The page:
wood3Materials are what make the manufacturing world go round, and when it comes to 3D printing as a means of manufacturing, this certainly couldn’t be any closer to the truth. As more and more materials become available for designers to utilize, the more incredible the creations will be that we see come out of these 3D printers.

Today, you can add yet another material to the list of possibilities, as Materialise has just announced the launch of their selective laser sintered wood. The new wood material is made up of a brown, very fine, granular powder which has been derived from wood chips. When printed with, objects come off of the print bed with a slightly porous, sandy, granular look to them.

“Wood is perfect for complex models, as it allows for interlocking and moving parts,” explains Fabian Backer, Community Manager for i.materialise. “Typically, these are models you put on your desk or on a shelf such as architectural scale models, figurines and awards. The technique used to print wood gives you lots of design freedom, meaning you can create an object that cannot be realized with traditional woodworking methods.”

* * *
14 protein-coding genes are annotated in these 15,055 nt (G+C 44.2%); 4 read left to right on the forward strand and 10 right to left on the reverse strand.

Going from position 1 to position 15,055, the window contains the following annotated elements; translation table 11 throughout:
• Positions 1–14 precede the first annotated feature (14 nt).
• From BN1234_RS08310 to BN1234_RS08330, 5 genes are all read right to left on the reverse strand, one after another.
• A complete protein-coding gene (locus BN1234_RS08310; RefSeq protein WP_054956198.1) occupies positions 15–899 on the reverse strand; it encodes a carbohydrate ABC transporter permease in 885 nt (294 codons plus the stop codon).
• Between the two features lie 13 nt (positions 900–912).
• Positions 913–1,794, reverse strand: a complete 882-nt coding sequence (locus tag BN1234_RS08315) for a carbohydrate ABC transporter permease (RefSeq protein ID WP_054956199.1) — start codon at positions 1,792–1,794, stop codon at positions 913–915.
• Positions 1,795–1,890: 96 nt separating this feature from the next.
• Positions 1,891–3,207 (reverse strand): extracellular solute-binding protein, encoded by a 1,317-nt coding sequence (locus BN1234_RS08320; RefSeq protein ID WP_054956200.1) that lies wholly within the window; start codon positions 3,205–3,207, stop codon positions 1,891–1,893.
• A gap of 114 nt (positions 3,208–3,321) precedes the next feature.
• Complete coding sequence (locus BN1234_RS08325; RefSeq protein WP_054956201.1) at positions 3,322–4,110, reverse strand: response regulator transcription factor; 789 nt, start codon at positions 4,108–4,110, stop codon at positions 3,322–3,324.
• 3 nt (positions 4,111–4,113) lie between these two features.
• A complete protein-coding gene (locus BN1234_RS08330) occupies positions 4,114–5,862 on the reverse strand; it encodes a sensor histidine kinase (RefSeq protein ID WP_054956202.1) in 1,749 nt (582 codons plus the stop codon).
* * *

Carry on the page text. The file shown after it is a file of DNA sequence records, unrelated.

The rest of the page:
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The release of this new material is currently in a beta phase as the company wants to fine tune the production and print process. They will rely heavily on customer feedback as well as experimentation, so they are looking for individuals to provide designs to test the material with. In doing so, they have launched their Wood Challenge asking designers to submit their creations to be printed in wood.

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From the entries, five winners will be chosen to get their designs 3D printed and then shipped to them. This challenge will run from now until June 14, and it is open to all designers, regardless of age. It should be interesting to see all of the unique new products that will come to fruition, made from wood. The material can be used to print moving parts as a single print, just like with other SLS printed materials. At the same time though, the wood material has lower strength properties when compared to these other materials out there. Because of this, Materialise recommends using thicker walls when designing a product. They suggest that walls be at least 3mm thick.

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What do you think about this new material from Materialise? Will you be utilizing it in the future? Discuss in the Selective Laser Sintered Wood forum thread on 3DPB.com.

 

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